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This has been on my mind for a few days. I'd love a criticism of my arguments outlined here: https://groups.google.com/forum/#!topic/fallible-ideas/9bcC5WN6bLs. I'll re-issue them here:

While studying genetic algorithms and genetic programming, I stumbled upon the concept of symbolic regression, developed by the father of genetic programming John Koza.

The idea is that instead of specifying the form of the function in advance (as other methods of regression may require), all you do is provide some data points and the program will figure out the equation from which all points can be derived. For example, given the (artificially very small) set of x-y coordinates (-1, 1), (0, 0), (1, 1) it may conjecture the solution f(x) = |x|. (For anyone who already noticed that f(x) = x^2 would also work, hold that thought.)

Here's how the program does it: It guesses random functions and eliminates those that are the worst fits. It then applies some genetic operators (such as random mutation and crossover at random points) to the remaining population of functions to introduce changes and lets them duplicate. This process continues until either a maximum amount of iterations have occurred, or until a function with perfect fitness is found. Koza found that using this process, perfect matches for quite complex data sets can be found rather quickly. (For anyone interested in the details, check out his book "Genetic Programming", chapter 7). Koza may even have done this for kicks using data from planetary motions to recreate Kepler's third law (it's not clear to me from his wording whether he actually did it; the point being I find it easy to agree that it could be done).

This process struck me as rather Popperian. I will explain what I mean with the help of Popper's "The Bucket and the Searchlight", which can be found as appendix I to his "Objective Knowledge" (to anyone familiar with Popper, this will surely all seem very familiar as well). Here Popper speaks of universal laws, specific initial conditions (which together make the explicans, ie the explanation), and explicanda (the things to be explained, usually problematic observations). He goes on to say that we conjecture the explicans, and that "the various methods of explanation all consist of a logical deduction; a deduction whose conclusion is the explicandum", ie we need to be able to derive the explicanda from the explanation. We criticize explanations by finding explicanda which cannot be derived from them even though we would have expected them to (these are problematic observations).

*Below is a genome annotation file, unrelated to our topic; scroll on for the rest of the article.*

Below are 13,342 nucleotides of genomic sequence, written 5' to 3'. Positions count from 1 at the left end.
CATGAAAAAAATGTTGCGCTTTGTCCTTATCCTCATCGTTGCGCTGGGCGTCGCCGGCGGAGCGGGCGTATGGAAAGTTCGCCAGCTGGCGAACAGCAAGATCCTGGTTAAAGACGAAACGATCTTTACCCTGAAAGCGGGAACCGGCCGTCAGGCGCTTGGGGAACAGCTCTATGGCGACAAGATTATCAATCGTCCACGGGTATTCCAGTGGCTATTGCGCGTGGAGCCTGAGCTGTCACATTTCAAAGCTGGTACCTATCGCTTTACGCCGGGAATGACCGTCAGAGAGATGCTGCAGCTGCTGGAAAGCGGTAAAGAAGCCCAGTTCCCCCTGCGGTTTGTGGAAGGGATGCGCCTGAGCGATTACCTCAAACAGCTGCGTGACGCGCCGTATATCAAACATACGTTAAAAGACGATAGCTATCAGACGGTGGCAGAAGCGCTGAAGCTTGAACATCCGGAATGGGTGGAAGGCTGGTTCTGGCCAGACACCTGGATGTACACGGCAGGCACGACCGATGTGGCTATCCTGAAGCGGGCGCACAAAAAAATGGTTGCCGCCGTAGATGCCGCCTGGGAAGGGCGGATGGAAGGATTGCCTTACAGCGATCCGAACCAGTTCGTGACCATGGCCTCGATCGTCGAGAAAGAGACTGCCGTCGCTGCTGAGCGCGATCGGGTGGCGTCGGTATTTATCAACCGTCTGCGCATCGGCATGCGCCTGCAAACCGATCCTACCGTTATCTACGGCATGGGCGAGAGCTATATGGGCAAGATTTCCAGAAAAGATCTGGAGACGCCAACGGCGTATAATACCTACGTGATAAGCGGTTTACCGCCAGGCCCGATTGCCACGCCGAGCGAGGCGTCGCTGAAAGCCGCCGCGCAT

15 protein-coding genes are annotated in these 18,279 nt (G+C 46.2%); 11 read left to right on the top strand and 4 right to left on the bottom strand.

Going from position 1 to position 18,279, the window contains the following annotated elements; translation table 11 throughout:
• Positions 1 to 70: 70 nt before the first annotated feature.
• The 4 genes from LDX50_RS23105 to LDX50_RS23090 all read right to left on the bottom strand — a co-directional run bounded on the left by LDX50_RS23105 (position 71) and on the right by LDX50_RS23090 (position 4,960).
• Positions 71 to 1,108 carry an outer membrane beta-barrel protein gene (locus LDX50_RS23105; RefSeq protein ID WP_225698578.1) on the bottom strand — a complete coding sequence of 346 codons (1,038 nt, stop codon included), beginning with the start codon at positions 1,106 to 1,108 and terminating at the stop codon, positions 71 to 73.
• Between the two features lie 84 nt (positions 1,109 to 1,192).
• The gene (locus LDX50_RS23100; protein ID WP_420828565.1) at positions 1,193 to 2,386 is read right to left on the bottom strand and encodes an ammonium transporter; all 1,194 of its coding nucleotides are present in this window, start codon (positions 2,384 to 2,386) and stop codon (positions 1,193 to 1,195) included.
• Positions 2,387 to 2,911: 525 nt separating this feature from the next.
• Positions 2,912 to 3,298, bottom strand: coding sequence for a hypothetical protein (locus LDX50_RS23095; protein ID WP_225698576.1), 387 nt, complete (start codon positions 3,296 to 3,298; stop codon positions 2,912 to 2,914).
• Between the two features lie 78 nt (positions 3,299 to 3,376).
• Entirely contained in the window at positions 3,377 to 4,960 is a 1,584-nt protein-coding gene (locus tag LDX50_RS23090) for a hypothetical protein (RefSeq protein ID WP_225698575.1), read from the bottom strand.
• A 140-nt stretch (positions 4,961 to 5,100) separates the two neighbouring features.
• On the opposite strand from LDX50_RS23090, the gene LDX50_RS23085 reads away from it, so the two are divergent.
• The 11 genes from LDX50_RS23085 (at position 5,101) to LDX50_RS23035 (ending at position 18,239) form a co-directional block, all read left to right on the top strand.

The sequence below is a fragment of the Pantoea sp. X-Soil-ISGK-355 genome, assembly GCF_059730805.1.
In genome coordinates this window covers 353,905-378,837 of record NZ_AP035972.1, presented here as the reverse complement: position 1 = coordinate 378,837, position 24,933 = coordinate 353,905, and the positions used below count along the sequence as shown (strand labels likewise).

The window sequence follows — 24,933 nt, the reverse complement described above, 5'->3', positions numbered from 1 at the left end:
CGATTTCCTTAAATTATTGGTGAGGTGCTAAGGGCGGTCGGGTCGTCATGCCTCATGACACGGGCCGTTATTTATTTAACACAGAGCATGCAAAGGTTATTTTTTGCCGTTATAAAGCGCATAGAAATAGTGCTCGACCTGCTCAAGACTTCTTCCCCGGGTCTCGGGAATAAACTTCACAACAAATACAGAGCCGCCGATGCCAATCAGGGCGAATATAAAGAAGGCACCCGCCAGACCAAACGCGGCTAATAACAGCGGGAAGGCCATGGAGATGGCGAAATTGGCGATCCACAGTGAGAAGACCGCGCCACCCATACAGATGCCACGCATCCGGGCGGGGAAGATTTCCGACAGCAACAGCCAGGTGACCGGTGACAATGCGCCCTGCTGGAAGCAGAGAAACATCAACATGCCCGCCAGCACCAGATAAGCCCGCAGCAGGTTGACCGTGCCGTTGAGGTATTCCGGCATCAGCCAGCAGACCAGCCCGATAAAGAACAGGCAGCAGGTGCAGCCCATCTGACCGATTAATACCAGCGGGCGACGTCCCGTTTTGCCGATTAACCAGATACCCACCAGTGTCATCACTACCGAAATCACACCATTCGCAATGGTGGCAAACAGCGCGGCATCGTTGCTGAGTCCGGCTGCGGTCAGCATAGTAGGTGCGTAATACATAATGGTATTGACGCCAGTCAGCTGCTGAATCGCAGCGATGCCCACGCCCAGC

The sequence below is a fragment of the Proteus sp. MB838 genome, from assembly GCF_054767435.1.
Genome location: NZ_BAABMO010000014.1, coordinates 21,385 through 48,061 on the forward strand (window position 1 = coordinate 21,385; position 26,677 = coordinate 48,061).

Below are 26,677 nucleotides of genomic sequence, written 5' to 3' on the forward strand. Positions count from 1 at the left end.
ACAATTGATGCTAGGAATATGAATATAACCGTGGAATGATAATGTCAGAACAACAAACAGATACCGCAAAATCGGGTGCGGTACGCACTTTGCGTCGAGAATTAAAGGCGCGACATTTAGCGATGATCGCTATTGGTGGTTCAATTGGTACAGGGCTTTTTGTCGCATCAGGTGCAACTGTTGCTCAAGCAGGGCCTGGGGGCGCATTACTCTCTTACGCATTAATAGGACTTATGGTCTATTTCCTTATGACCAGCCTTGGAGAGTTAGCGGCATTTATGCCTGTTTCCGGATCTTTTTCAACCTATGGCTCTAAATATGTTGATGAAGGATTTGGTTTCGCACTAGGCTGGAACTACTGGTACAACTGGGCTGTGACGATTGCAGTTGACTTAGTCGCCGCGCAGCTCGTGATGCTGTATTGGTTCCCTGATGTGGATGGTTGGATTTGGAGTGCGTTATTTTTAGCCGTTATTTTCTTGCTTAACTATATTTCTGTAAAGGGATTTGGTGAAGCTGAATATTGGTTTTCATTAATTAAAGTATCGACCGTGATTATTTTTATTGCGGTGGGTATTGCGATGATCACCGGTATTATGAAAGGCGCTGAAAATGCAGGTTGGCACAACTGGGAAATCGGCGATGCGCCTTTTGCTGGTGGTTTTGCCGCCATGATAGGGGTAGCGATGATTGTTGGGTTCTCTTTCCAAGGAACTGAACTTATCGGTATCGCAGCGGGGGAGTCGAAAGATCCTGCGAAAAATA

Here is why symbolic regression seems Popperian to me: the points we are given are the explicanda, and the function the program conjectures is the "universal law" (universal in the sense that the function always returns the same value for a given parameter, which parameter is the specific initial condition). Criticism is applied based on how many of the explicanda can be derived from the explanation.

I've been told that symbolic regression seems rather inductivist, however. (I realize that inductivism itself does not exist, so what I mean by "inductivist" is that it seems reminiscent of how inductivism was thought to work.) Presumably, this is because we seem to start with data/observations, and then try to construct a theory/function from them, whereas in the Popperian method, theories and problems usually precede observation. Let me first say I completely agree with this view in general, and that I am in no way advocating inductivism. In this particular case, however, I think this is a red herring, because the problems that symbolic regression deals with are first (admittedly broadly), "What's the explanation from which every point can be derived?", and second "Why can't these other points be derived from our best explanation so far?". The latter case can happen when given an additional explicandum, such as (2, 4), which cannot be derived from f(x) = |x|, and we need to instead conjecture g(x) = x^2 as a better explanation (my guess here is that the way humans do it, and the way you and I just did as we read this paragraph, is through some kind of symbolic regression as well). So we had to solve the problem of integrating the problematic new observation into a new, better explanation (better in the sense that g explains everything f does - it "saves the appearances" - plus it explains the problematic observation). I think this also means that Popper's concept of verisimilitude is basically used as the fitness function in the genetic program.

All this is to say that symbolic regression still seems Popperian and problem driven to me, even if at first sight it appears inductivist in the sense that it is "data driven". Hypotheses/explanations have their counterpart in functions, initial conditions have their counterpart in x-coordinates, and explicanda have their counterpart in x-y coordinates, and we are interested in deriving the explicanda from our function/theory, just like in science.